When you’ve been in the game as long as the hip-hop greats, you become somewhat of a curmudgeon. Public Enemy’s Chuck D and Rakim could be considered two examples. However, when you’ve contributed to the culture as much as those two have, you kind of have the right to. KRS-One, who’s particularly reclusive, is another example. The South Bronx-born rhymer reaches the golden age of 51 today (Aug. 20).
KRS-One was one of the ruggedest rhymers of the ’80s, combining Caribbean patois with concrete toughness. He was a true force when he was part of Boogie Down Productions; Criminal Minded is considered a hallmark in East Coast hip-hop. KRS-One dissed Marley Marl’s crew and the entirety of Queens with the famous “The Bridge Is Over” and later infamously tossed softcore hip-hop group P.M. Dawn off of the stage during a concert in response to comments made during an interview. KRS-One was not to be messed with.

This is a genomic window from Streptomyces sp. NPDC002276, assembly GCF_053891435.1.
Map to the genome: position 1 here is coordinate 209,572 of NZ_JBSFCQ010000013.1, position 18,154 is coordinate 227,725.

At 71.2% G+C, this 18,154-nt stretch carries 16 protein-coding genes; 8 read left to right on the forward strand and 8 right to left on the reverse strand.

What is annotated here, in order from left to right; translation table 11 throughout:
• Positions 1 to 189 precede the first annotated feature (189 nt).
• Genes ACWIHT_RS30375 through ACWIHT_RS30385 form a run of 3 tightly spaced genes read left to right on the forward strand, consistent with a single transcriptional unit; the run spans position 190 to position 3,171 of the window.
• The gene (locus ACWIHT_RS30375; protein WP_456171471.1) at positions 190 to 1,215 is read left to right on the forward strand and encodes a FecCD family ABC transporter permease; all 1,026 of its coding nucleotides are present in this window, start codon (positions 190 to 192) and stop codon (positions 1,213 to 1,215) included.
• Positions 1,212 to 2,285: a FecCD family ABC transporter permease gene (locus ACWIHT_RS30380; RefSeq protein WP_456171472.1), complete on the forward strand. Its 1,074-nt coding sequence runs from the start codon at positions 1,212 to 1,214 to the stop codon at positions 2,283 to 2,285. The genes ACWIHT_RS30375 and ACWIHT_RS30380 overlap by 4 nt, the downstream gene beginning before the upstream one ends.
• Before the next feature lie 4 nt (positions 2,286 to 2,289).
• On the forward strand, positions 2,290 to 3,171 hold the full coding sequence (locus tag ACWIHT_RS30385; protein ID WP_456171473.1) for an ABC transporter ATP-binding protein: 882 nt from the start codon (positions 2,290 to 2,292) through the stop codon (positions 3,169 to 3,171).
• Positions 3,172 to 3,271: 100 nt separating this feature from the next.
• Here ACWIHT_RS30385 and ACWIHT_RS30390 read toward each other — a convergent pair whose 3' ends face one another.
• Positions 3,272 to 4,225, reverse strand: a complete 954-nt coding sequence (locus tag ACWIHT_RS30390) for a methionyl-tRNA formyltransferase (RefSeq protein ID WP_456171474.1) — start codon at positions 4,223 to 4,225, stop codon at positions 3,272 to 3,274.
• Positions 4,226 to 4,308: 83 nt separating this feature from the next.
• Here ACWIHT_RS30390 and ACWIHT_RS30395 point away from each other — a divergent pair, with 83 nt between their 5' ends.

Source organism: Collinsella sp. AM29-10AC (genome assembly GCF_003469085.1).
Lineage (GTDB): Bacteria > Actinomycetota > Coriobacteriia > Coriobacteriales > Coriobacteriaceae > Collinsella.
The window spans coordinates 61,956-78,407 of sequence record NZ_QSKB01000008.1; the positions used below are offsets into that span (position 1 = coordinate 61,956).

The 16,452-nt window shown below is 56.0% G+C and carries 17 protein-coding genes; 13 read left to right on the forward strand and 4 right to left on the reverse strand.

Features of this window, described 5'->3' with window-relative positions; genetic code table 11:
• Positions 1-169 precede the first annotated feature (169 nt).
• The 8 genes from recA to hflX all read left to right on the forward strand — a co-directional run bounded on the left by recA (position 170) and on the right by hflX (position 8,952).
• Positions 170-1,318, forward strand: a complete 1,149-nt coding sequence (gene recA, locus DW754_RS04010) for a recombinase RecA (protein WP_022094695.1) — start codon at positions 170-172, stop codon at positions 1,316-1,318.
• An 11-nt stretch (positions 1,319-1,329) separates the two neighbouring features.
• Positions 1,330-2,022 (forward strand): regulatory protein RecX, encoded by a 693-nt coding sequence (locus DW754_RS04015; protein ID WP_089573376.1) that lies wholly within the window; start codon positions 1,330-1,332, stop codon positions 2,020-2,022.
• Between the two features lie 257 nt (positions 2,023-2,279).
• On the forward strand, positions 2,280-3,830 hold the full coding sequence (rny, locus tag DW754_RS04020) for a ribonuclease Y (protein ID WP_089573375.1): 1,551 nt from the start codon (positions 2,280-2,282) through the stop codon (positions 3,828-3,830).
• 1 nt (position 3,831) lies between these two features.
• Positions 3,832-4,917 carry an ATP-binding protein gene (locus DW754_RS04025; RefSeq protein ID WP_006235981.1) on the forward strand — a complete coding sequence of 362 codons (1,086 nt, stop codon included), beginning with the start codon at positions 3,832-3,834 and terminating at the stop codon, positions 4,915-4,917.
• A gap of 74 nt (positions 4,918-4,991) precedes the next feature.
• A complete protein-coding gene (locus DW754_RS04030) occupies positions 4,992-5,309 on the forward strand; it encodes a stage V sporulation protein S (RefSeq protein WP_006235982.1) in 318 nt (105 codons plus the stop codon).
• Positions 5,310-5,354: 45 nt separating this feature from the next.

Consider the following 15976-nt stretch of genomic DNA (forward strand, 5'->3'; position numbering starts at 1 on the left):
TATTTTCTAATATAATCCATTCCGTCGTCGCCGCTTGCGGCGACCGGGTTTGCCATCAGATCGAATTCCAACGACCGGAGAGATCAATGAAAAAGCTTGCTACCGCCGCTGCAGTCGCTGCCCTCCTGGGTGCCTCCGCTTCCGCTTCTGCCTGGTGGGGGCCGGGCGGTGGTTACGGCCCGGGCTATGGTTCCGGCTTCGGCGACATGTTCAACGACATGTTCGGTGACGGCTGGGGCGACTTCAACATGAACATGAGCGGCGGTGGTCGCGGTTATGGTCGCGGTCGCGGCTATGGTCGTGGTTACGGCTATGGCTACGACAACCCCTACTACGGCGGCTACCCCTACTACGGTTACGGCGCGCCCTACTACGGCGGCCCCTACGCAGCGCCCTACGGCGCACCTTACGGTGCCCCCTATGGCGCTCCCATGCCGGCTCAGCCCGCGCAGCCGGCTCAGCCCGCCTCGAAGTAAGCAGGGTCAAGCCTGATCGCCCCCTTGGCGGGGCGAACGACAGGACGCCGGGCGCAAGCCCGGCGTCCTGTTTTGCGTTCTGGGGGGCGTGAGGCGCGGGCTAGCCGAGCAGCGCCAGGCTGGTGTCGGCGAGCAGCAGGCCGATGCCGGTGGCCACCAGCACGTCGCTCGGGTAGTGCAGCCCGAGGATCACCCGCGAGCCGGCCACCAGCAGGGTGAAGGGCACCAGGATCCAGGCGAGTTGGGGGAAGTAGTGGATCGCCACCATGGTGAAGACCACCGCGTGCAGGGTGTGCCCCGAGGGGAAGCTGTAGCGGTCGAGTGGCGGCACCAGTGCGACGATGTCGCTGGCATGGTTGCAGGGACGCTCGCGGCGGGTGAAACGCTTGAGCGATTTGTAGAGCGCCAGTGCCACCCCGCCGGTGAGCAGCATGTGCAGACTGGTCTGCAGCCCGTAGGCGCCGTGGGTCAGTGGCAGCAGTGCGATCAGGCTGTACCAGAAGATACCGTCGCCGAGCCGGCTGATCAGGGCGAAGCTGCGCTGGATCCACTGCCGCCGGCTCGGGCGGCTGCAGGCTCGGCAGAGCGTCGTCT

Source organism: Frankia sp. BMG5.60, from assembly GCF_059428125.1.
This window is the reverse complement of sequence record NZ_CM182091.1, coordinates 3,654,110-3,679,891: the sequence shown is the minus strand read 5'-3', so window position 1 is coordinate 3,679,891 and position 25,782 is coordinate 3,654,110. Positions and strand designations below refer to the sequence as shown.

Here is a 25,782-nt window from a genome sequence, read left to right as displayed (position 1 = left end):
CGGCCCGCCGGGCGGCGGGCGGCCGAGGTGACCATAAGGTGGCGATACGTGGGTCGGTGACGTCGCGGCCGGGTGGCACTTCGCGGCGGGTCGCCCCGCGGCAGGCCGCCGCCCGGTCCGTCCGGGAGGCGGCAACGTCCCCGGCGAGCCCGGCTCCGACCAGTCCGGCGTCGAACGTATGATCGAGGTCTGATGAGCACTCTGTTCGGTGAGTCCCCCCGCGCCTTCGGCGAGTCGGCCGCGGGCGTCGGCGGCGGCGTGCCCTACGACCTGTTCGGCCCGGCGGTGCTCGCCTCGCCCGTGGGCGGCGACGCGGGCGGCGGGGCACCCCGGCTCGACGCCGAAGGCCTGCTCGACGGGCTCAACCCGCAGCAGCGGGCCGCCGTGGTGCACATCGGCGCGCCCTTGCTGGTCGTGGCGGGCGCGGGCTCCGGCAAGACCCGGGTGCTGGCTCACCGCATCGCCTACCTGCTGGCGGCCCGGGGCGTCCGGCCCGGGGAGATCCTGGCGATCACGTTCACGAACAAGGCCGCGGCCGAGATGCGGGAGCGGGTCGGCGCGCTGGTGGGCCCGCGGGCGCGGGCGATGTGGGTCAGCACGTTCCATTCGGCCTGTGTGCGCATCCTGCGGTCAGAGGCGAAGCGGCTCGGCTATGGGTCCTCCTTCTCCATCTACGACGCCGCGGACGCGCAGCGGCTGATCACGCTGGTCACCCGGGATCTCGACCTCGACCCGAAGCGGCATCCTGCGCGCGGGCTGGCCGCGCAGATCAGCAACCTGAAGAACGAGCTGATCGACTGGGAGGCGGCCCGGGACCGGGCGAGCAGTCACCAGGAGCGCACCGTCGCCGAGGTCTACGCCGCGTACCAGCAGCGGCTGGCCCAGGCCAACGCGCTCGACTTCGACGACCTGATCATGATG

However, the rapper’s music started to take a shift after Boogie Down Productions co-member Scott La Rock was shot to death after Criminal Minded. The follow-up, By All Means Necessary, moved toward socially conscious songs that spoke on violence and police corruption. KRS-One also became known as The Teacher and founded the Stop the Violence Movement, a response to violence in African-American communities.
He scored another cult classic with his solo debut, Return of the Boom Bap, in 1993. But the MC soon slipped out of the spotlight. Part of that was his own doing; he rallied against the changing direction of hip-hop and threatened to sue radio stations for playing his songs. KRS-One may not want much to do with hip-hop as it is now, but at the root of the culture, he’s still an essential piece of its history.